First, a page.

Who’s next best?
Dermot Weld has placed Zhukova superbly to win all three of her starts this season and anything he runs at this meeting deserves utmost respect, as evidenced by his record of four winners from just seven runners since its inception in 2012. However, her form doesn’t quite measure up to that of the favourite and a half-length defeat of the disappointing US Army Ranger (a stablemate of Seventh Heaven) may have been overrated. While she handles the forecast good ground, the suspicion is that connections would have preferred to see some rain as her most impressive wins came with plenty of cut.

And the rest?
John Gosden’s Journey heads the home team and she should make a bold bid to go one better than last year’s second as she looked better than ever when and easy winner at Newmarket two weeks ago. That will have put her spot on and she is peaking at just the right time.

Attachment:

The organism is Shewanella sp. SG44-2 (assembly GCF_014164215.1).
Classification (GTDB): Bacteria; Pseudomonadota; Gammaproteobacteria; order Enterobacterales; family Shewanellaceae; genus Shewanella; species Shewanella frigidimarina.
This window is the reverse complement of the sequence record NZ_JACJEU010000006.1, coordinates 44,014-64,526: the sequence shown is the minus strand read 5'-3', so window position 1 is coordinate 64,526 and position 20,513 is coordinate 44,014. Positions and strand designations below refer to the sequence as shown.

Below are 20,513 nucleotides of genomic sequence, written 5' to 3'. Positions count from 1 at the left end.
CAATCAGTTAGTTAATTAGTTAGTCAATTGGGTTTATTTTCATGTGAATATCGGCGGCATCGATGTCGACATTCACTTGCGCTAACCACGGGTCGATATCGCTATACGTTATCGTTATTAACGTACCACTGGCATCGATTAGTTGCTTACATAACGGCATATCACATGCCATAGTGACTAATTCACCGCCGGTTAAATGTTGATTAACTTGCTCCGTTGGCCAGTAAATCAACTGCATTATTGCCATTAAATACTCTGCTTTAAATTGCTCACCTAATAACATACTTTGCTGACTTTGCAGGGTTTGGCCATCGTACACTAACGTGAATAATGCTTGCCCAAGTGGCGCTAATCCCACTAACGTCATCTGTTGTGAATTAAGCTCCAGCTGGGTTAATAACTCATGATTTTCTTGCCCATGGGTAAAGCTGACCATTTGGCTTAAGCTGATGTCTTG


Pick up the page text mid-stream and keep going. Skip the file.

Speedy Boarding couldn’t land a blow in last year’s renewal, but she has blossomed into a true Group 1 performer this season, adding a second success in this grade at Chantilly last time out. However, all her wins have come over 1m2f and therefore may be found wanting at the business end.

Architecture looks best of the remainder but she has nearly three lengths to find with Seventh Heaven on their running in the Irish Oaks in July.

What’s the verdict?
The temptation is to put up Journey each-way at 7/1 as it’s hard to see her finishing out of the frame, but if SEVENTH HEAVEN runs up to anywhere near her best – and you can trust in O’Brien for that – there can only be one winner.


Seventh Heaven @ 2/1 Hills


A field of 13 will go to post for the Queen Elizabeth II Stakes over 1m, due off 3.10pm.

Who’s favourite?

Aidan O’Brien had the choice of three races for Minding so his decision to drop his dual Classic-winning heroine back in trip is perhaps a tip in itself. While it’s unusual for an Oaks winner to drop down to a mile for the end of the season, there can be little doubt that she has the necessary pace to cope – the outstanding turn of foot she showed when putting the 1m2f Nassau Stakes to bed is confirmation of that. Last time out she did nothing wrong when coming home third in the Irish Champion Stakes, with only the outstanding duo of Almanzor and Found in front of her, and this is arguably an easier opportunity. She’s a worthy favourite then.